Week 8 notes of Principles of Criminal Law
Week 8 notes of Principles of Criminal Law
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This 4 page Study Guide was uploaded by Molly Notetaker on Tuesday February 2, 2016. The Study Guide belongs to at East Carolina University taught by in Spring 2016. Since its upload, it has received 82 views. For similar materials see Principles of Criminal Justice in Criminal Justice at East Carolina University.
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Date Created: 02/02/16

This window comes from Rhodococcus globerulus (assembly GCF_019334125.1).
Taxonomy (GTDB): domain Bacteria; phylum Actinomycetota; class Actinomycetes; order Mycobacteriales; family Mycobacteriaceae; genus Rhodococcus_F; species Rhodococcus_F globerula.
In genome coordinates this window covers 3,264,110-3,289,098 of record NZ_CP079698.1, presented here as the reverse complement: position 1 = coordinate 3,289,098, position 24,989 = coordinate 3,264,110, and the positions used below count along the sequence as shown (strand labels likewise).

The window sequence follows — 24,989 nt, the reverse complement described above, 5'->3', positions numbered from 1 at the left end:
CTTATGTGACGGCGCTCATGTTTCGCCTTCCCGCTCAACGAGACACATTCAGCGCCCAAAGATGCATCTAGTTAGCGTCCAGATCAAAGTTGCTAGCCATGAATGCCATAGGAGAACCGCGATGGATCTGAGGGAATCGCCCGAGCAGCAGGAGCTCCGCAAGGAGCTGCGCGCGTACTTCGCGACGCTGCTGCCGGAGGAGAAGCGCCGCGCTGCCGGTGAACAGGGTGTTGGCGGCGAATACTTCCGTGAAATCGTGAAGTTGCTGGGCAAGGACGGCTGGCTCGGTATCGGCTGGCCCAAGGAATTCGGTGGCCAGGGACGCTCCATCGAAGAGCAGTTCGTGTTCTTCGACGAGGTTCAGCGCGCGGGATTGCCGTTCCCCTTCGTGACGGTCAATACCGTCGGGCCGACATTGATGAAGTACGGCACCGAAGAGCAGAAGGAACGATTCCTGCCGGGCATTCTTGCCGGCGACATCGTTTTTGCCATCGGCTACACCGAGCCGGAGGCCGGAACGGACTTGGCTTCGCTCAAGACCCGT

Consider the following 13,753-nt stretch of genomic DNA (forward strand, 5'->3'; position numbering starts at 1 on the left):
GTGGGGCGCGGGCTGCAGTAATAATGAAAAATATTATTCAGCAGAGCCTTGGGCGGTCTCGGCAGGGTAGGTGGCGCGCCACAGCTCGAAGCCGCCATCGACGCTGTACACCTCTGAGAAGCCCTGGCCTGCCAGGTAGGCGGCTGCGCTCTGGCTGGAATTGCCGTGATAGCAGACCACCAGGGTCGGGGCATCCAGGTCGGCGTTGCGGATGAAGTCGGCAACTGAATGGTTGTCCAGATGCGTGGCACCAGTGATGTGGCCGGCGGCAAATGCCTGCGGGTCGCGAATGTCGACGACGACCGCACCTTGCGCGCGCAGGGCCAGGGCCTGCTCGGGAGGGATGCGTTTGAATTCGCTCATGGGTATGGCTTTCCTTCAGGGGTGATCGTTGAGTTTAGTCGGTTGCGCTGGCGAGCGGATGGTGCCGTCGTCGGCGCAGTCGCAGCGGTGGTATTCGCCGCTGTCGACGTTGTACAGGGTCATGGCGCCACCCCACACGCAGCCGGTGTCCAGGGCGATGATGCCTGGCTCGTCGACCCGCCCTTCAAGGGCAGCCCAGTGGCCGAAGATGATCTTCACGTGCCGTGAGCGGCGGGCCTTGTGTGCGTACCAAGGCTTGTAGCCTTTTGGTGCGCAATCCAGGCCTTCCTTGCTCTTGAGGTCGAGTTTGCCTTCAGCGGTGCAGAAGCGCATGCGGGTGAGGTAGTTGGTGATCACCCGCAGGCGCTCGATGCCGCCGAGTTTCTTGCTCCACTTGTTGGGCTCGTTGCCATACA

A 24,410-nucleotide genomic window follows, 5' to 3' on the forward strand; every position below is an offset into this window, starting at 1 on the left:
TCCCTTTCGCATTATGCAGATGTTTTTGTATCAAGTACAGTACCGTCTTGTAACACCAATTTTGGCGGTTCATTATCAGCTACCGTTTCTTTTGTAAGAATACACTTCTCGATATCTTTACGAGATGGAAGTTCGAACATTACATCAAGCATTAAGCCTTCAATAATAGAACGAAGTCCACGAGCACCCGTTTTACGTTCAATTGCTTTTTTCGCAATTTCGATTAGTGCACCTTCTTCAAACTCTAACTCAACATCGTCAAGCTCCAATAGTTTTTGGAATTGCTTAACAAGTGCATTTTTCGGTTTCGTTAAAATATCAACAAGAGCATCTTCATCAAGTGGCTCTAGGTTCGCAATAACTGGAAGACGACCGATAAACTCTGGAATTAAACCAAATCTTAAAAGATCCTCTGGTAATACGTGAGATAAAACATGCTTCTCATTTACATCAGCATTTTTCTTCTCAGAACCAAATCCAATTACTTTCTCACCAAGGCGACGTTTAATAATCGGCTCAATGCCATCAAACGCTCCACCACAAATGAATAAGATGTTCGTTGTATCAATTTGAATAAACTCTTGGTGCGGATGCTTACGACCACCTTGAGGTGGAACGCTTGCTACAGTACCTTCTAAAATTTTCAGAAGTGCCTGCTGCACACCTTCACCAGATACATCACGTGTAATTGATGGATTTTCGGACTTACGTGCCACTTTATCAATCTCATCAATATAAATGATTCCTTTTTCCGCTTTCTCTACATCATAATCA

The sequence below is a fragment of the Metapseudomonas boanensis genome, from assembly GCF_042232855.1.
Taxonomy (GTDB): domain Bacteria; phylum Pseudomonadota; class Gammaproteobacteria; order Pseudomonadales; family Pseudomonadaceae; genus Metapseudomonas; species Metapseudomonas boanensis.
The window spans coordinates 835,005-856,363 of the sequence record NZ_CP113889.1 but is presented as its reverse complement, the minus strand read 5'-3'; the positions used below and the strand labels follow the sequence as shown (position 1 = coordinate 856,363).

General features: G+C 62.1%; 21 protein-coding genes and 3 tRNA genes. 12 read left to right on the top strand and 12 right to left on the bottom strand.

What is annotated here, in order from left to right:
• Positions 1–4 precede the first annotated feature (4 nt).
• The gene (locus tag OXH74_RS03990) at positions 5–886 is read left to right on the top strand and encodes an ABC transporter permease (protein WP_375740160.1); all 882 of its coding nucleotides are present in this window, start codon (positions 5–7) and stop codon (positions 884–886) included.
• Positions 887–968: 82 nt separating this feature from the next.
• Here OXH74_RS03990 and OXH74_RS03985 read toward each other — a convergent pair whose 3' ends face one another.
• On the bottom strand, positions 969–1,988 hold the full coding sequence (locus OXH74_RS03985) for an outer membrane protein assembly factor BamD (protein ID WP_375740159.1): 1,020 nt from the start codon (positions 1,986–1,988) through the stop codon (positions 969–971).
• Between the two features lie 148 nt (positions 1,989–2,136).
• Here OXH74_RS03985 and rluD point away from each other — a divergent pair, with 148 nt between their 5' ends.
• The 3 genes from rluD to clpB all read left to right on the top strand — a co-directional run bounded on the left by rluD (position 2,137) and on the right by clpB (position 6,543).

Class 8 Chapter 10: Homicide A) One person (the defendant) B) Taking (the Act) a) Failure to act? b) Causation C) Life of Another (the victim) Elements of criminal homicide: Actus reus: the act of killing another men rea: the intent to cause death through: purpose, knowing, recklessness, negligence Causation: the acts causing legal and factual death Result: the death of another human being Murder is divided into categories: 1st degree murder: the intent to kill 2nd degree murder: intent to commit serious bodily harm but no intent to kill Manslaughter: the killing with no intent, heat of passion, or imperfect self defense ● Homicide classified as either: ○ Justified homicide (police officers, state executions, wars) ○ Excusable (car accidents, civil matters) ○ Criminal (or felonious) homicide (knowing and without legal justification ● In most jurisdictions criminal homicides are classified as: ○ Murder (always look at intent) ○ Manslaughter (diminished responsibility) ○ Negligent homicide (gross negligence) ● Corpus delicti: to have a body ○ Means the body or substance of the crime (proof that a crime has been committed and the defendant committed the crime) ○ In homicide cases (at a min.) it must be proved that: ■ A “person” has died ■ That another person (the defendant) caused the death ■ That the death was cause unlawfully, that is knowingly, purposefully, recklessly or negligently ● “No Body Cases” ○ Is the missing person dead? ○ Did the defendant kill this missing person? ■ Circumstantial evidence ■ Confessions corroborated by other evidence ● Proving the victim “died” (NOTE: death of a fetus was not considered murder in the common law) ○ Homicide requires proof that the victim died of an unlawful act ○ Prosecution has the burden of showing that the victim was “alive” at the time of the unlawful act ○ One can’t “kill” a person already dead, though it is usually a crime to do violence to corpse ○ The fact that the victim was “about to die” from another cause doesn’t mean the victim was not “alive” in a homicide case ○ In some states, if “brain death” occurs, then homicide can be charged ● “Alive” and the “Born alive” requirement ○ To be able to charge homicide of a newborn baby, the prosecution must be able to prove that the child was living at the time it was killed ○ Feticide: the murder of an unborn child ○ Viability? (18 states still have the ‘born alive’ requirement) ● Responsibility of Death ○ Causation Cause or “cause in fact”: means result would not have happened but for the conduct in question ○ Proximate Cause or “legal” causes: that defendant can be held responsible for the death even though it occurred in a different manner than intended by the defendant ● Intervening Cause ○ An independent intervening cause can break the chain of causation between a defendant’s acts and the victim's death ○ Regular evidence = “foreseeable” ○ Subsequent causes that are foreseeable in response to the criminal act are not intervening causes ● Murder ○ While the acts resulting in death must be voluntary, the mental state driving the acts can vary ■ Common law = 1 type ■ Modern Law recognizes variation is mental state ● 1st degree or Premeditated murder: Intending to kill and planning the results with “malice aforethought” ● 2nd degree Murder: Intending the cause death, but without planning the result or intending to cause serious bodily injury, but not death ● Manslaughter (voluntary/involuntary) ● 1st Degree Murder: ○ a) “Malice aforethought” = mens rea ○ b) PreMeditations = active planning ○ c) Deliberation ● Proof of Intent: Deadly weapons ○ Committing a crime by use of “deadly weapon” such as assault with a deadly weapon, is commonly a separate and more serious crime ○ IN a murder case the use of deadly weapon creates an inference of the user’s intent and proof of malice aforethought ○ Deadly weapon: type of instrument, who used it and how it was used ○ What about human body parts ● Transferred Intent ○ = intent to kill can transfer to somebody else ○ In most jurisdictions it does not matter if both the intended victim and unintended victim die ● 2nd Degree Murder: ○ Look for these situations: ■ The actor intended to cause serious bodily harm such that death could be a likely result ■ The actor’s conduct, thought, without any intent to cause death, was so reckless and in disregard of the high risk of death as to illustrate a “depraved heart” ● Depraved Heart Murder typically involved acting with “extreme indifference to the value of human life” ■ Middle group between 1st degree and manslaughter ● FelonyMurder ○ Murder happens while committing the felony ○ The felony proves the intent of the murder charge ○ Must have occurred while the felony occurred and was a foreseeable consequence ● CoFelons and 3rd Parties ○ ALL persons committing a designated felony are liable for felony murders if death is a result of the crime ● Manslaughter ○ At common law, was divided into voluntary and involuntary homicide ○ Involuntary manslaughter: is death that occurs without intent, but as a result of unlawful activity ○ Voluntary manslaughter: differs from murder charges in that it is not accompanied by premeditation or malice and is based on circumstance that mitigate the crime (the death) ■ Mitigating factor: ● Heat of the Moment (only with spouses) ● Imperfect selfdefense and necessary
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